Faithful at several archdiocesan parishes continued to attend Mass in person this past weekend, despite a dispensation from the Sunday obligation due to the coronavirus, or COVID-19, pandemic.

Many said they based their decision to attend on confidence in prevention protocols, such as handwashing and social distancing. They also cited a need for companionship and normalcy, along with faith in God’s protection.


Philadelphia Archbishop Nelson Perez, in union with all the Catholic bishops of Pennsylvania, issued the dispensation March 12. Public health officials throughout the U.S. and abroad are working to reduce large gatherings of people due to the highly infectious nature of the virus. Globally, more than 181,000 have been sickened, with over 7,100 deaths so far.

At present, all regularly scheduled Masses in the 214 parishes of the archdiocese will remain open to the public for those who want to participate – which is exactly what many did, including seniors, who are deemed at greater risk for infection.

“I stay home as it is, and I only come to Mass,” said 92-year-old Mary Blank, who attended the 4:30 p.m. vigil Mass at Holy Innocents Parish in Philadelphia. “My son didn’t want me to come to church, but I came. I told him, ‘I’m going to walk if you don’t take me.’”

Health care worker Alan Landsman, a parishioner at Holy Innocents in Philadelphia, said he felt it was “important to show up” at a March 14 vigil Mass “even though it’s not required” due to a dispensation from the Sunday obligation to prevent the spread of the coronavirus. (Gina Christian)

Fellow parishioner Mary Tkaczuk said she felt comfortable due to the vigil’s small number of regular attendees – about 30 – distributed throughout Holy Innocents’ large church, which seats 1,200.

“Everybody’s spread out, and it’s mostly the same people who come here every weekend,” she said. “And it gave you something to come to, a normal thing, because everything’s cancelled. At least I could go to Mass at 4:30 like I do every week.”

Elaine Dynako, a parishioner of the Cathedral Basilica of SS. Peter and Paul, said that the opportunity to receive Holy Communion brought her to the March 15 Mass celebrated by Archbishop Nelson Perez, which was also livestreamed for the thousands of faithful who opted to remain at home.

In joining some 120 worshipers at the liturgy, Dynako – an older adult who uses a wheelchair – said she personally did not feel at risk.

“Not when I’m coming out to receive the body of Jesus Christ,” she said, adding that she plans to return as long as the cathedral remains open.


Receiving holy Communion also drew Gladys Nazario and Marta Darby to the 9 a.m. Mass at St. William Parish in Northeast Philadelphia.

Nazario said that with televised Masses, which she routinely watches to compare homilies among celebrants, “you don’t get the Lord, the Eucharist.”

Both she and Darby felt the attendance of approximately 200 at the St. William Mass was comfortably below CDC-recommended public gathering limits in place at the time, which have since been reduced.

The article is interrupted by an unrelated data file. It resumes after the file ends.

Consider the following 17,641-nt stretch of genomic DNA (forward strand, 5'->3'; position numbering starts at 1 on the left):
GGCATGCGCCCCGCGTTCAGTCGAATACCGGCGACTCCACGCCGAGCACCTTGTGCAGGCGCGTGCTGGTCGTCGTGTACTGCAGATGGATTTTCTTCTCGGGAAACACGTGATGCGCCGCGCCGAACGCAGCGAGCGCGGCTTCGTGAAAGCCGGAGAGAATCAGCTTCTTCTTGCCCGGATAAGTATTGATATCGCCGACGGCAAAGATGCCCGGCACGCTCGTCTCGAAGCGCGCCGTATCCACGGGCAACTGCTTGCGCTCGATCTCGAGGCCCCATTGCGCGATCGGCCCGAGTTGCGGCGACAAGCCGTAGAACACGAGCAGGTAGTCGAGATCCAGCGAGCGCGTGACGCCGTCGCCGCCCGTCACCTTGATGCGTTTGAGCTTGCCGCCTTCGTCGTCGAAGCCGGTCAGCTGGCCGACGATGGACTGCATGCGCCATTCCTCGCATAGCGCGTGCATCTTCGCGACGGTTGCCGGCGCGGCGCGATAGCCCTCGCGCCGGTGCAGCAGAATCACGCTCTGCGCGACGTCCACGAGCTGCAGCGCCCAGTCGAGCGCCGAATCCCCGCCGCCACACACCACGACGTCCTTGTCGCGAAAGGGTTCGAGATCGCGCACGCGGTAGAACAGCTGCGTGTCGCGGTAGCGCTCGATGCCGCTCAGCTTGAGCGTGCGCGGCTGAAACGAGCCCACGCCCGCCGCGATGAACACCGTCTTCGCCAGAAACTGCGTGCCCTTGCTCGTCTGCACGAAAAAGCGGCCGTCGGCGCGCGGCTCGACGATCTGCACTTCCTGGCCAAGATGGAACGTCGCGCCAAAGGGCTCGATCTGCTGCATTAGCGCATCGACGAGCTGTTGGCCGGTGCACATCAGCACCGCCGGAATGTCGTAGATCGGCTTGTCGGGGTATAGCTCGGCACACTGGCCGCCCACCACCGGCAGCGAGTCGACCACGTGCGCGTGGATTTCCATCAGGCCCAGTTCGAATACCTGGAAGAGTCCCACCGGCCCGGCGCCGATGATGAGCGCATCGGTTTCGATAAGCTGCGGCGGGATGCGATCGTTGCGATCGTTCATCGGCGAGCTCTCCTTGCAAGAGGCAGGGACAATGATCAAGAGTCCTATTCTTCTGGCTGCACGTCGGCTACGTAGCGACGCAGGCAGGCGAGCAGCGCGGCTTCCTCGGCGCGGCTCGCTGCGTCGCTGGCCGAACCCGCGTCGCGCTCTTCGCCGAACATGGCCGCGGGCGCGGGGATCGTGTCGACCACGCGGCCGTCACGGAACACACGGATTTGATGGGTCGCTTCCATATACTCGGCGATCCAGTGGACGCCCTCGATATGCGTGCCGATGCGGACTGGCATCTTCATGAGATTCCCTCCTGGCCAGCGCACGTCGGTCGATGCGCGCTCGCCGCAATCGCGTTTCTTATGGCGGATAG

(Left to right) Mary Tkaczuk joined Mary Blank and her son Gary in attending a March 14 vigil Mass at Holy Innocents Parish in Philadelphia, despite an archdiocesan dispensation from the Sunday obligation due to the coronavirus. Mary Blank participated in the liturgy over the objections of her son, saying Mass is one of the few activities that gets her out of the house. (Gina Christian)

Younger worshipers also weighed coronavirus protection protocols against the desire to participate in person at Mass.

“It’s cold enough in here that germs don’t stand a chance,” joked Juliana Bernuado, a student at Holy Family University and a member of Holy Innocents.

Her mother Joanne also attended, while keeping her 88-year-old mother Josephine Deluca at home and (as an extraordinary minister) bringing her Holy Communion directly.

Health care worker Alan Landsman of Holy Innocents said that he simply takes “extra precautions,” relying especially on hand sanitizer and frequent hand washing.

“I feel like this is something that’s important enough that I should continue to show up, even though it’s not required,” he said.

While leaving the church, he touched elbows with celebrant Father Vincent Tung The Pham – a gesture also extended by Father William Harrison, pastor of Presentation B.V.M. Parish in Cheltenham, to those exiting a March 14 vigil Mass.

During his post-communion announcements, Father Harrison noted that the parish would continue to celebrate Mass and offer Stations of the Cross. However, he said, “anything that’s not worship, we’re cancelling,” such as a planned movie night and poor man’s supper.

Those at Presentation’s vigil Mass endorsed that approach, and said they viewed Mass attendance during the pandemic as a matter of both practicality and piety.

“You just have to take precautions and be aware of other people and your surroundings,” said a parishioner named Elaine. “And that’s what we came here for, to pray for all the people who are affected and hope they find a vaccine quicker than they are anticipating. Hope and pray.”